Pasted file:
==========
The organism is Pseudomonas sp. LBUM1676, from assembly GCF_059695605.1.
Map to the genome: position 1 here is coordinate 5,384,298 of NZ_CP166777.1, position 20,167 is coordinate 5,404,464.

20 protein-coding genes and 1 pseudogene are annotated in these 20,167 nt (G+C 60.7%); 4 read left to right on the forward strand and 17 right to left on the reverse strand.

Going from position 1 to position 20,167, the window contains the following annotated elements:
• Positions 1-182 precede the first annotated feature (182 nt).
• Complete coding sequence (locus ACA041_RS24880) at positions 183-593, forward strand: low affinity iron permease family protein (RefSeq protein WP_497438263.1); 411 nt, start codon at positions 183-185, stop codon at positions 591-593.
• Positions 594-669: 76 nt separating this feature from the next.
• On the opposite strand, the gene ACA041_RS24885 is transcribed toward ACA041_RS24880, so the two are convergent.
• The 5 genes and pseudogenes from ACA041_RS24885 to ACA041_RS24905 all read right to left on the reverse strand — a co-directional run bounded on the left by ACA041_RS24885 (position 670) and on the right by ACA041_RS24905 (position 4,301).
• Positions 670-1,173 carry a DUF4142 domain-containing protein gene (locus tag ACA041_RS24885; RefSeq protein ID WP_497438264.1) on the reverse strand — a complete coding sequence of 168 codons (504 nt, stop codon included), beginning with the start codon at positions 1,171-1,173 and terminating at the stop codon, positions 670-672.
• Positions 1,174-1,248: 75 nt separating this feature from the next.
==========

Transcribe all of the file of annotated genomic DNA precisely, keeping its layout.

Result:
The organism is Pseudomonas sp. LBUM1676, from assembly GCF_059695605.1.
Map to the genome: position 1 here is coordinate 5,384,298 of NZ_CP166777.1, position 20,167 is coordinate 5,404,464.

20 protein-coding genes and 1 pseudogene are annotated in these 20,167 nt (G+C 60.7%); 4 read left to right on the forward strand and 17 right to left on the reverse strand.

Going from position 1 to position 20,167, the window contains the following annotated elements:
• Positions 1-182 precede the first annotated feature (182 nt).
• Complete coding sequence (locus ACA041_RS24880) at positions 183-593, forward strand: low affinity iron permease family protein (RefSeq protein WP_497438263.1); 411 nt, start codon at positions 183-185, stop codon at positions 591-593.
• Positions 594-669: 76 nt separating this feature from the next.
• On the opposite strand, the gene ACA041_RS24885 is transcribed toward ACA041_RS24880, so the two are convergent.
• The 5 genes and pseudogenes from ACA041_RS24885 to ACA041_RS24905 all read right to left on the reverse strand — a co-directional run bounded on the left by ACA041_RS24885 (position 670) and on the right by ACA041_RS24905 (position 4,301).
• Positions 670-1,173 carry a DUF4142 domain-containing protein gene (locus tag ACA041_RS24885; RefSeq protein ID WP_497438264.1) on the reverse strand — a complete coding sequence of 168 codons (504 nt, stop codon included), beginning with the start codon at positions 1,171-1,173 and terminating at the stop codon, positions 670-672.
• Positions 1,174-1,248: 75 nt separating this feature from the next.